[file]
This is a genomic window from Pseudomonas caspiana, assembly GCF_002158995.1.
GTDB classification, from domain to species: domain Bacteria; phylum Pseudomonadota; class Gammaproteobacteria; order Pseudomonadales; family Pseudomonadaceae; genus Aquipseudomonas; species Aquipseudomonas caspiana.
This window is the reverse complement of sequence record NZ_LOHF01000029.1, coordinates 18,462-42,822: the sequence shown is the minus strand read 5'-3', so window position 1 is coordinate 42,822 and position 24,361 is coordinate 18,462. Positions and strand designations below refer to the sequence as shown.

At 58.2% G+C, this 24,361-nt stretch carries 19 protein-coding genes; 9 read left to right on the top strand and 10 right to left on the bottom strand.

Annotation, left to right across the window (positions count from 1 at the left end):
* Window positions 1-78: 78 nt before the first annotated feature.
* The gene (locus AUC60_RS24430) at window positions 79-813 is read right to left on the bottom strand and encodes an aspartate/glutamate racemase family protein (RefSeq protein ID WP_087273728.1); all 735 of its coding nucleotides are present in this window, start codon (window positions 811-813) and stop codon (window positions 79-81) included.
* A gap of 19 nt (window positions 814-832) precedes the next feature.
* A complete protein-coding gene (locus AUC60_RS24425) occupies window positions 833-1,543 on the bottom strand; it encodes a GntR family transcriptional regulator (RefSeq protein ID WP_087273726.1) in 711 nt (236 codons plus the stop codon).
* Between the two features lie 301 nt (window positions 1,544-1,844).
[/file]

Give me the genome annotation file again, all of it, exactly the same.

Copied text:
This is a genomic window from Pseudomonas caspiana, assembly GCF_002158995.1.
GTDB classification, from domain to species: domain Bacteria; phylum Pseudomonadota; class Gammaproteobacteria; order Pseudomonadales; family Pseudomonadaceae; genus Aquipseudomonas; species Aquipseudomonas caspiana.
This window is the reverse complement of sequence record NZ_LOHF01000029.1, coordinates 18,462-42,822: the sequence shown is the minus strand read 5'-3', so window position 1 is coordinate 42,822 and position 24,361 is coordinate 18,462. Positions and strand designations below refer to the sequence as shown.

At 58.2% G+C, this 24,361-nt stretch carries 19 protein-coding genes; 9 read left to right on the top strand and 10 right to left on the bottom strand.

Annotation, left to right across the window (positions count from 1 at the left end):
* Window positions 1-78: 78 nt before the first annotated feature.
* The gene (locus AUC60_RS24430) at window positions 79-813 is read right to left on the bottom strand and encodes an aspartate/glutamate racemase family protein (RefSeq protein ID WP_087273728.1); all 735 of its coding nucleotides are present in this window, start codon (window positions 811-813) and stop codon (window positions 79-81) included.
* A gap of 19 nt (window positions 814-832) precedes the next feature.
* A complete protein-coding gene (locus AUC60_RS24425) occupies window positions 833-1,543 on the bottom strand; it encodes a GntR family transcriptional regulator (RefSeq protein ID WP_087273726.1) in 711 nt (236 codons plus the stop codon).
* Between the two features lie 301 nt (window positions 1,544-1,844).